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It is a good book to dip into or use as a reference, but also has a very readable style.  It was interesting to read about the secrecy around new discoveries and subterfuge used to obtain valuable information.  Did you know that a whole mile of coastline around Tyre and Sidon consists of ground up mollusc shells, waste from extracting purple from the shellfish?    Colour as a sign of wealth, power and intrigue….

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She also covers the use of mordants, the introduction of patents and the development of chemical dyes as well as bleaching and the removal of colour to make white. 

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The book has an extensive list of footnotes at the end of each chapter and a large bibliography for further reading.  Definitely worth buying if you are interested in the development of dyeing and use of colour through the ages.

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Book review – Knitting Art

This book was sent to me to review on my blog.

Knitting Art: 180 innovative works from 18 contemporary artists

book review knitting art

I love the gorgeous photography and the colourful knitted pieces. This is not a ‘how to’ book, it is an anthology of knitted art by a number of different artists. I wouldn’t normally buy this type of book, tending more towards ‘technique’ type books. But I loved this one.

It focuses on the work of 18 different artists using knitting as their medium. Along with the photographs of their work, each artist talks about how they came to do what they do, their inspiration, their process and how they get ideas and structure their day as an artist. They are all from North America and their knitted works vary from wearable art to huge installations. And superhero suits…

Even though I don’t use knitting in my work (yet!) I enjoyed reading about what motivates them as artists. And got ideas. One of them, Jeung-Hwa Park, ties her knitting round resists such as stones and then felts it. The tied areas don’t felt so you get the contrast between the texture of the felted and unfelted parts.

It’s a book to read one artist at a time and I’m sure I will be dipping into it constantly as I grow as an artist myself.

The photos are gorgeous, both close up and of the whole thing.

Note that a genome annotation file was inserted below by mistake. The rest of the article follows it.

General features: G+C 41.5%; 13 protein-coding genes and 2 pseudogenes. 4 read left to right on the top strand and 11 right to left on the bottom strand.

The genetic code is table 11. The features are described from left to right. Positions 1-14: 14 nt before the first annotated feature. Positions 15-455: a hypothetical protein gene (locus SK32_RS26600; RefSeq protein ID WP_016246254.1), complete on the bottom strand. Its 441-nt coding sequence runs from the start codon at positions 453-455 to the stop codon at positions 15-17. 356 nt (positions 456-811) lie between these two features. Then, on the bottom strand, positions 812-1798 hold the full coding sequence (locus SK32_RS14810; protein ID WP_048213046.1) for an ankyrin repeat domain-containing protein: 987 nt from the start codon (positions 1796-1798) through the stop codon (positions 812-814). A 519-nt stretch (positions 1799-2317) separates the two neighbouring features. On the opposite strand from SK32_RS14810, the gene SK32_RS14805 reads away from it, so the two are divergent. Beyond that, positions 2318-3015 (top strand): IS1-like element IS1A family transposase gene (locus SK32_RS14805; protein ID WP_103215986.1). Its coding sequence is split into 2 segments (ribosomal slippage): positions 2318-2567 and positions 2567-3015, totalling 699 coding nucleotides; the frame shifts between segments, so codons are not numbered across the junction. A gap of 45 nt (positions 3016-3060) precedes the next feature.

Here are the vital statistics:

Author: Karen Searle

ISBN: 978-0-7603-3067-8

Retail: $34.95US – $38.50CAN – £25.00

Hardcover / 8.5 x 11 / 160 pages / 171 color photos

Pub Date: October 2008

Available in bookstores everywhere or through www.voyageurpress.com.

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Drawing on the Right Side of the Brain.

A book I’ve been reading  and working through recently and it’s brilliant: Learn to Draw: Drawing on the Right Side of the Brain.

Ever since I did my C&G course I’ve been wanting to learn to draw properly but never been able to quite work out how to get 3 dimensional things in the proper proportion to one another and looking right! The author of this book reckons that the left side of the brain, which is the one that controls language and stuff like that, likes to find symbols for things and so you end up drawing things the way you think they are (because that’s the way you’ve been drawing them since childhood) rather than the way they actually look.

One of the exercises is to look at the wrinkles on your hand (mine seems to have an increasing number these days, sigh…) and draw them without looking at what you are drawing – so you’re focussing on the seeing rather than what you’re putting on the paper. It causes the left side of your brain to get bored and shut down and allows the more creative, right side to come to the fore. Another exercise is to copy an upside down drawing – so you just focus on the pattern the lines are making and the distance between them rather than on the picture itself. This came out amazingly accurate.

I’ll post some pictures in due course.